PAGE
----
While I was U. S. Detective I went to Winnipagocis Lake on the Mississippi River. I got acquainted with an Indian by the name of Magazee - that was his English name; he gave me information leading to the arrest of about twelve white men for selling liquor to the Indians, and before leaving St. Paul I was furnished with a "John Doe" warrant. I arrested an Indian whose white name was George Washington and took Bob Magazee and another Indian as witnesses and come back across the lake, which was eighteen miles, in a birch bark canoe. Pete Bungo of White Earth Agency was head canoeman. We had a very rough trip across the lake, but we made it all right. We proceeded to St. Paul, turned our prisoners over to the U. S. Marshall and then took three or four warrants against parties in Winnipagosis, the Indian witness I hired by the day to go back with me and took my son with me, E. E. Blanchard, who was Deputy Marshall ; we took the train to Brainerd and took a team from there to Leich Lake and bought a canoe and went across the lake and across into Winnipagosis and so on down the Mississippi river, and on the way down we got another Indian and a white man; made the trip from there to Brainerd in six days and made thirty miles travel by water in a birch bark canoe. I sat in the canoe cramped up so long I was taken with a very severe inflamation of the kidneys. We got to Brainerd and had to wait there until twelve o'clock that night for the train. I went to bed, but couldn't sleep a wink; when the time come for the train I got up and told my son to take these men to St. Paul, that I was going to Moorhead. I wasn't able to go any further.
I got home in the morning and had two doctors, Dr. Lewis and Dr. Davis, work over me during the day; they put a fly plaster on my back and that night I took the train to St. Paul and got there in time to attend the Court which was in session.
My Grandfather's name, on my mother's side was John Johnson; he was a Revolutionary soldier - a big Scotchman and was recognized as the strongest and most powerful man known anywheres in the country, physically, but very quiet. After the war he married a thoroughbred Yankee, raised a family of three boys and five girls; my mother was the youngest and the smallest - and she weighted about two hundred punds; she died the youngest, at eighty three.
My grandparents on my father's side I dont know anything about, only I was told he was from France; he raised a large family, all of which I knew; they were a very able set of men, physically.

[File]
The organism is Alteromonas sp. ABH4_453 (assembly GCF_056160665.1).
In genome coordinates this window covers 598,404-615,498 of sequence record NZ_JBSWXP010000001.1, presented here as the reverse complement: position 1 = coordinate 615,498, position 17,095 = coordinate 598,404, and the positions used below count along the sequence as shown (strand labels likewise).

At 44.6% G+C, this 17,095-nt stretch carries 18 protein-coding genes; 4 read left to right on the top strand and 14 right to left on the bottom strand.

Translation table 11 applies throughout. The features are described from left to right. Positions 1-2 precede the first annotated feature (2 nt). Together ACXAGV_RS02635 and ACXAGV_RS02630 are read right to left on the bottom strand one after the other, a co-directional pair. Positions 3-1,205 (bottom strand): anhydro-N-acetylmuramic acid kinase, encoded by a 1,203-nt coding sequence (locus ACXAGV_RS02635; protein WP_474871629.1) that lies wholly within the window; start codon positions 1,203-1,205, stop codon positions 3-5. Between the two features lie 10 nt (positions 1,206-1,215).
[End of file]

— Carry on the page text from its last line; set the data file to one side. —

I was married Feb. 6th, '43, consequently was 22 years old, to Sarah M. Garrieh; she bore me seven children, the first died in infancy. My wife died at Monticello, Wright Co; all the rest of the family came to Moorhead.
I have been a Civil Officer of some kind ever since the 27th day of April, in '72, either Sheriff, Coroner, Deputy Coroner, or Constable or Deputy Marshall, and have never showed a gun but three times. Have made over 800 arrests - criminal arrests, and never showed a revolver but twice or three times - and never went for a man but what I got him. Have been a health officer of some kind from that until the present day, continuously.
In '73 Pete Sullivan came in here with two men and began to work in the gravel pit for the N. P. It seemed that Sullivan was boss of the gang there and got discharged, and he charged these two men that were with him as the means of his being discharged. They got pretty full one night and Sullivan stabbed them both in the bowels; they both died. Sullivan was arrested and I took him in charge in the County jail and kept him most of the time in the iron cage.
After he had been there for some time lawyer Bergren come up here and went into the old log jail and talked with Sullivan; he says to Sullivan "What got into you - you must have been crazy?" and Sullivan says "I guess I was." When he came on for trial he put up the insanity dodge - and I think myself that he did go insane - he couldn't be tried because he was insane. I took him down to Minneapolis for safe keeping until the next term of court and then he appeared to be rational and all over it; said he was coming back to have his trial and be cleared on the insanity dodge.
They had the trial and he appeared to be rational until he was sentenced. He got life sentence in the Penitentiary and he went crazy again - as soon as he found out he was convicted he went crazy. I took him down to the Penitentiary at Stillwater and they received him there, but couldn't hold him there on account of his insanity.
They sent him from there to the St. Peter Insane Asylum; he stayed there quite a while and he appeared rational enough and the gave him a good deal of liberty - even let him go out peddling books; all at once he came up missing. The next I heard of him he was in Dublin with his sister; she sent him money to go to Dublin with.
Cassius M. Buck
Source: Progressive men of Minnesota. (Shutter, Marion Daniel, 1853-ed.) Minneapolis, The Minneapolis Journal (1897) Submitted by Diana Heser Morse